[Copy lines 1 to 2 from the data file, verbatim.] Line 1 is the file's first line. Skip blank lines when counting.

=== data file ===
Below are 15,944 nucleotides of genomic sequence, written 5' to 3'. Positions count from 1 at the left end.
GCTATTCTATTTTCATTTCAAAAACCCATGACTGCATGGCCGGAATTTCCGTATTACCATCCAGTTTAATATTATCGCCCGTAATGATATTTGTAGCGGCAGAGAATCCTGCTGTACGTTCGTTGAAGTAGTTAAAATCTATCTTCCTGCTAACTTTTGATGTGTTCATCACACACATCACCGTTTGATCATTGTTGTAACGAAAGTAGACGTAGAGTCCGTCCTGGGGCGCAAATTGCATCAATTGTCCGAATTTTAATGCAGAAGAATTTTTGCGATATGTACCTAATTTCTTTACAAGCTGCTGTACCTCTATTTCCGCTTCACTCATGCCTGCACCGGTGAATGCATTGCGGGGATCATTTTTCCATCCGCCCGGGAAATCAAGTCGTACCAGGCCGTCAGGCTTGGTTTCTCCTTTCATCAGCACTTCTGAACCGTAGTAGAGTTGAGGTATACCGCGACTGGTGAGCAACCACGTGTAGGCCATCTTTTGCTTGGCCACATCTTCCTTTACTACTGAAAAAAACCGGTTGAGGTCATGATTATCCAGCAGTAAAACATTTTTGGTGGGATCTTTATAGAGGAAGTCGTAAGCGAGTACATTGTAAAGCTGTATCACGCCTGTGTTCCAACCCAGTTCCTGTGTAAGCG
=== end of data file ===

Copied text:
Below are 15,944 nucleotides of genomic sequence, written 5' to 3'. Positions count from 1 at the left end.
GCTATTCTATTTTCATTTCAAAAACCCATGACTGCATGGCCGGAATTTCCGTATTACCATCCAGTTTAATATTATCGCCCGTAATGATATTTGTAGCGGCAGAGAATCCTGCTGTACGTTCGTTGAAGTAGTTAAAATCTATCTTCCTGCTAACTTTTGATGTGTTCATCACACACATCACCGTTTGATCATTGTTGTAACGAAAGTAGACGTAGAGTCCGTCCTGGGGCGCAAATTGCATCAATTGTCCGAATTTTAATGCAGAAGAATTTTTGCGATATGTACCTAATTTCTTTACAAGCTGCTGTACCTCTATTTCCGCTTCACTCATGCCTGCACCGGTGAATGCATTGCGGGGATCATTTTTCCATCCGCCCGGGAAATCAAGTCGTACCAGGCCGTCAGGCTTGGTTTCTCCTTTCATCAGCACTTCTGAACCGTAGTAGAGTTGAGGTATACCGCGACTGGTGAGCAACCACGTGTAGGCCATCTTTTGCTTGGCCACATCTTCCTTTACTACTGAAAAAAACCGGTTGAGGTCATGATTATCCAGCAGTAAAACATTTTTGGTGGGATCTTTATAGAGGAAGTCGTAAGCGAGTACATTGTAAAGCTGTATCACGCCTGTGTTCCAACCCAGTTCCTGTGTAAGCG